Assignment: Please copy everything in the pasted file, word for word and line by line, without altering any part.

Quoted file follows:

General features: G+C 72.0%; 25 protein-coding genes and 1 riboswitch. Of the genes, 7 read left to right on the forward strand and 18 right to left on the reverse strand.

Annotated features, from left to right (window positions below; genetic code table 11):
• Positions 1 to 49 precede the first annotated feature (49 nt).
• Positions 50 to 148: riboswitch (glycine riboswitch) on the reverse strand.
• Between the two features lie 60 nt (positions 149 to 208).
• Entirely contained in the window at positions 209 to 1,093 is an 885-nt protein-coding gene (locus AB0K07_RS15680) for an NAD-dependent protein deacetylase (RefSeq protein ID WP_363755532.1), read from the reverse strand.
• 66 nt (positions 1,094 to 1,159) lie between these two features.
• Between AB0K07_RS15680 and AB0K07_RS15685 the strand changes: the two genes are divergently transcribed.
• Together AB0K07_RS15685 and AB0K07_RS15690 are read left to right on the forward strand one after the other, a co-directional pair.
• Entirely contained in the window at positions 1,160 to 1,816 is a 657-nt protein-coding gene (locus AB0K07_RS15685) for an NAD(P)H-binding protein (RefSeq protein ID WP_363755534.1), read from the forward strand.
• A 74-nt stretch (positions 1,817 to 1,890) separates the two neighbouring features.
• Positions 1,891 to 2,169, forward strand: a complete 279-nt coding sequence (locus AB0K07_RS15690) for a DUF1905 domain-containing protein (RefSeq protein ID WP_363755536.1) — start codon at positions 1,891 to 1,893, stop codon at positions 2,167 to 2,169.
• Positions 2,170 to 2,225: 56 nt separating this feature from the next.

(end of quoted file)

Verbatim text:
General features: G+C 72.0%; 25 protein-coding genes and 1 riboswitch. Of the genes, 7 read left to right on the forward strand and 18 right to left on the reverse strand.

Annotated features, from left to right (window positions below; genetic code table 11):
• Positions 1 to 49 precede the first annotated feature (49 nt).
• Positions 50 to 148: riboswitch (glycine riboswitch) on the reverse strand.
• Between the two features lie 60 nt (positions 149 to 208).
• Entirely contained in the window at positions 209 to 1,093 is an 885-nt protein-coding gene (locus AB0K07_RS15680) for an NAD-dependent protein deacetylase (RefSeq protein ID WP_363755532.1), read from the reverse strand.
• 66 nt (positions 1,094 to 1,159) lie between these two features.
• Between AB0K07_RS15680 and AB0K07_RS15685 the strand changes: the two genes are divergently transcribed.
• Together AB0K07_RS15685 and AB0K07_RS15690 are read left to right on the forward strand one after the other, a co-directional pair.
• Entirely contained in the window at positions 1,160 to 1,816 is a 657-nt protein-coding gene (locus AB0K07_RS15685) for an NAD(P)H-binding protein (RefSeq protein ID WP_363755534.1), read from the forward strand.
• A 74-nt stretch (positions 1,817 to 1,890) separates the two neighbouring features.
• Positions 1,891 to 2,169, forward strand: a complete 279-nt coding sequence (locus AB0K07_RS15690) for a DUF1905 domain-containing protein (RefSeq protein ID WP_363755536.1) — start codon at positions 1,891 to 1,893, stop codon at positions 2,167 to 2,169.
• Positions 2,170 to 2,225: 56 nt separating this feature from the next.